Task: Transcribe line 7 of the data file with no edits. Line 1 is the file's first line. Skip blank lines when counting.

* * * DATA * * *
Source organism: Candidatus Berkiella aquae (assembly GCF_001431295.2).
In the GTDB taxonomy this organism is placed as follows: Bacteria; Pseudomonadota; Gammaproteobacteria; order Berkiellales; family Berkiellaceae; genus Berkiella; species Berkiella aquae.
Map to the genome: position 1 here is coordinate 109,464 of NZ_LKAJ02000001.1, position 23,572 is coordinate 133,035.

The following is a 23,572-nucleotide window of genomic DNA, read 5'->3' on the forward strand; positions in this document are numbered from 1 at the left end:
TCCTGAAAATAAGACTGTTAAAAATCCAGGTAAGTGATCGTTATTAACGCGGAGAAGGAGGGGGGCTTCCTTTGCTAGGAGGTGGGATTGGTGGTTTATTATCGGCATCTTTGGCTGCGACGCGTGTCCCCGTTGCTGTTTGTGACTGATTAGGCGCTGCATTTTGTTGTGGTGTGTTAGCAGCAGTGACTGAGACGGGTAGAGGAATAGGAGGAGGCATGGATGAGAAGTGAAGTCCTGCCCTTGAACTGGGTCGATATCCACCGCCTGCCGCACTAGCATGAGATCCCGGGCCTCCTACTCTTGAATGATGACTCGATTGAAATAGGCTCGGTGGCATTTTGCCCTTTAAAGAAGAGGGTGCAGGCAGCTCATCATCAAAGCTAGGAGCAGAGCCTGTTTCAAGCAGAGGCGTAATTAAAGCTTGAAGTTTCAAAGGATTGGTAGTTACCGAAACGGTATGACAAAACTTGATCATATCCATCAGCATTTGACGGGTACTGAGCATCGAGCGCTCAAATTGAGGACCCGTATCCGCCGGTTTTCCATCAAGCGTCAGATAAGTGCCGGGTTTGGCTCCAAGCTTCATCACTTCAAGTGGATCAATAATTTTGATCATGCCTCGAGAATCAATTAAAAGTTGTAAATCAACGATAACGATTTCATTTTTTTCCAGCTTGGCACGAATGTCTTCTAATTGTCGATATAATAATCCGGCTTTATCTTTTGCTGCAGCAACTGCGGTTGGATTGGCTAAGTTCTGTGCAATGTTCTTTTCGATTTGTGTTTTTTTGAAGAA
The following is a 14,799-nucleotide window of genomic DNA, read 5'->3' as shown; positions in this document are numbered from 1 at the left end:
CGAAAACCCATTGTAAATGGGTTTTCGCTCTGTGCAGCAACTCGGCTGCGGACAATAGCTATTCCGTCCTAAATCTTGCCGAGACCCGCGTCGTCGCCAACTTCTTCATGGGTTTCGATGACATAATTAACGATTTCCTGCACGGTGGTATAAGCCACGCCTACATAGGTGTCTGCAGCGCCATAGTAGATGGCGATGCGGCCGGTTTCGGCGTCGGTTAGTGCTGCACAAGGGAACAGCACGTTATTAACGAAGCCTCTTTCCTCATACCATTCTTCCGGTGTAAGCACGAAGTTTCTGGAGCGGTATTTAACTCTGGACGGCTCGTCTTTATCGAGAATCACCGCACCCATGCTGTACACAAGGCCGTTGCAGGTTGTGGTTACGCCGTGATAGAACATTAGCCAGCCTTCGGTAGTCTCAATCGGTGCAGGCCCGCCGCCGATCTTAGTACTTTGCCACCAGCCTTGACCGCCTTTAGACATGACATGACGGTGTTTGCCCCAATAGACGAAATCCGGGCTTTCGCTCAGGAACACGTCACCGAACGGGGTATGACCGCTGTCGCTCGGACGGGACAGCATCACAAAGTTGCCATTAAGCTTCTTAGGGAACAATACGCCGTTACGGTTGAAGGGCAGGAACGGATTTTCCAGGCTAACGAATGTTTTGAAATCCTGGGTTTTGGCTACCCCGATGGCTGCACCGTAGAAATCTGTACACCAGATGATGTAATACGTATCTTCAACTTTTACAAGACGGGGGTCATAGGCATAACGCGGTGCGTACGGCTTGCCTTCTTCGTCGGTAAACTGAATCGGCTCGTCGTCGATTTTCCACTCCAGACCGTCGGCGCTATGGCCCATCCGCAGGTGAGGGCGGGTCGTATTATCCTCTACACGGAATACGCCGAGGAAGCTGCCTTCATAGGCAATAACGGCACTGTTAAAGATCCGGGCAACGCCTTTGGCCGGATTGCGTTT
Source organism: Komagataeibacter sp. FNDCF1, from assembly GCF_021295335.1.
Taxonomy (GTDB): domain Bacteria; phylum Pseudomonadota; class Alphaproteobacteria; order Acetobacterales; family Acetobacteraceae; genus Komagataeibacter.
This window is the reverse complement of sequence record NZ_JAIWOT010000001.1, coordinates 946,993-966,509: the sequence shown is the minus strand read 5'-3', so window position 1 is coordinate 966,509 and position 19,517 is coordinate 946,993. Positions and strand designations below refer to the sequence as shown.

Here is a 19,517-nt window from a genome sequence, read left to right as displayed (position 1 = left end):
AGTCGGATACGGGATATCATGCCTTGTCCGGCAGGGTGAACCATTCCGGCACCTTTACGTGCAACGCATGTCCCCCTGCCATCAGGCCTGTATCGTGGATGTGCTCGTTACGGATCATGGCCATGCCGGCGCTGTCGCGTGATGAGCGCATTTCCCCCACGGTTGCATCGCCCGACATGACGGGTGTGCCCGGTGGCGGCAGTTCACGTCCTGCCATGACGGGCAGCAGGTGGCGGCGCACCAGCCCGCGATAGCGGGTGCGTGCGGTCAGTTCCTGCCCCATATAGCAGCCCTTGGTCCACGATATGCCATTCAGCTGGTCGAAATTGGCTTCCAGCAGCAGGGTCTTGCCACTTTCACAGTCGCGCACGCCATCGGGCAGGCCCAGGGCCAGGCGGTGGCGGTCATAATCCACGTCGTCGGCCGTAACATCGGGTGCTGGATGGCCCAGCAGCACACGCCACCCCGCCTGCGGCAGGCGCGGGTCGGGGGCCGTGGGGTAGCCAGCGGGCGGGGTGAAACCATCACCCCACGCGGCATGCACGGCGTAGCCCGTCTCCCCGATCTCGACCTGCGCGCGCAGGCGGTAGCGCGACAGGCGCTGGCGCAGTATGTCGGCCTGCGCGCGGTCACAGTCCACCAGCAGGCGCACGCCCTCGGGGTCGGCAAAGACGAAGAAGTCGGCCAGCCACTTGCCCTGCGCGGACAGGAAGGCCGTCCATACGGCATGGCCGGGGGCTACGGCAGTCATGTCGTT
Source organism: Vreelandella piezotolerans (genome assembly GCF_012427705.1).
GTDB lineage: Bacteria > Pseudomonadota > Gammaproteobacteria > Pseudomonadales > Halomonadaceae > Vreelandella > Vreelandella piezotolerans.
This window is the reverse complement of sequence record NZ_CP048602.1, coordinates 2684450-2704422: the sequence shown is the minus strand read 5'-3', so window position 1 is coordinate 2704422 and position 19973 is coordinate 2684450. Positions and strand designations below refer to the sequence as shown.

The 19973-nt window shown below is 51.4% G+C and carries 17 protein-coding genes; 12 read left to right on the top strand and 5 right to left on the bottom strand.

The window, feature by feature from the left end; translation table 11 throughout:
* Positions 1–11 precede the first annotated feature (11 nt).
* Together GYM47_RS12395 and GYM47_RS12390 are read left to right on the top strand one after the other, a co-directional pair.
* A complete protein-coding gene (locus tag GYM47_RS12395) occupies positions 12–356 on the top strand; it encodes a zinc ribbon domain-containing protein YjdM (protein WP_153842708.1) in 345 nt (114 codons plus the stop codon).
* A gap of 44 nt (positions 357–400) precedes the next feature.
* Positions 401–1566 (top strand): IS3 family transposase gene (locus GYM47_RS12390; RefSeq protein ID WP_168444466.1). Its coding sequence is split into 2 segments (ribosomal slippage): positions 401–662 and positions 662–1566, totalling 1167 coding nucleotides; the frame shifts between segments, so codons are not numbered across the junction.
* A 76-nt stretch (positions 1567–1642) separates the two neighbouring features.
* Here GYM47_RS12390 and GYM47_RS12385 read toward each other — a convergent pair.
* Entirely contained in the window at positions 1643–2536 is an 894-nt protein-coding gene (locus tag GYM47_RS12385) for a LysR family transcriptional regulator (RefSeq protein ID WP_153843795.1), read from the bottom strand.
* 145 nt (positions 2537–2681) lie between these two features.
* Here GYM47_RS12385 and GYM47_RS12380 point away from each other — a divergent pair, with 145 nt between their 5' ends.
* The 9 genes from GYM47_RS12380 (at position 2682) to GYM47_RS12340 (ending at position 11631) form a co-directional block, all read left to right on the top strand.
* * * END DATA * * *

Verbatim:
CGAAAACCCATTGTAAATGGGTTTTCGCTCTGTGCAGCAACTCGGCTGCGGACAATAGCTATTCCGTCCTAAATCTTGCCGAGACCCGCGTCGTCGCCAACTTCTTCATGGGTTTCGATGACATAATTAACGATTTCCTGCACGGTGGTATAAGCCACGCCTACATAGGTGTCTGCAGCGCCATAGTAGATGGCGATGCGGCCGGTTTCGGCGTCGGTTAGTGCTGCACAAGGGAACAGCACGTTATTAACGAAGCCTCTTTCCTCATACCATTCTTCCGGTGTAAGCACGAAGTTTCTGGAGCGGTATTTAACTCTGGACGGCTCGTCTTTATCGAGAATCACCGCACCCATGCTGTACACAAGGCCGTTGCAGGTTGTGGTTACGCCGTGATAGAACATTAGCCAGCCTTCGGTAGTCTCAATCGGTGCAGGCCCGCCGCCGATCTTAGTACTTTGCCACCAGCCTTGACCGCCTTTAGACATGACATGACGGTGTTTGCCCCAATAGACGAAATCCGGGCTTTCGCTCAGGAACACGTCACCGAACGGGGTATGACCGCTGTCGCTCGGACGGGACAGCATCACAAAGTTGCCATTAAGCTTCTTAGGGAACAATACGCCGTTACGGTTGAAGGGCAGGAACGGATTTTCCAGGCTAACGAATGTTTTGAAATCCTGGGTTTTGGCTACCCCGATGGCTGCACCGTAGAAATCTGTACACCAGATGATGTAATACGTATCTTCAACTTTTACAAGACGGGGGTCATAGGCATAACGCGGTGCGTACGGCTTGCCTTCTTCGTCGGTAAACTGAATCGGCTCGTCGTCGATTTTCCACTCCAGACCGTCGGCGCTATGGCCCATCCGCAGGTGAGGGCGGGTCGTATTATCCTCTACACGGAATACGCCGAGGAAGCTGCCTTCATAGGCAATAACGGCACTGTTAAAGATCCGGGCAACGCCTTTGGCCGGATTGCGTTT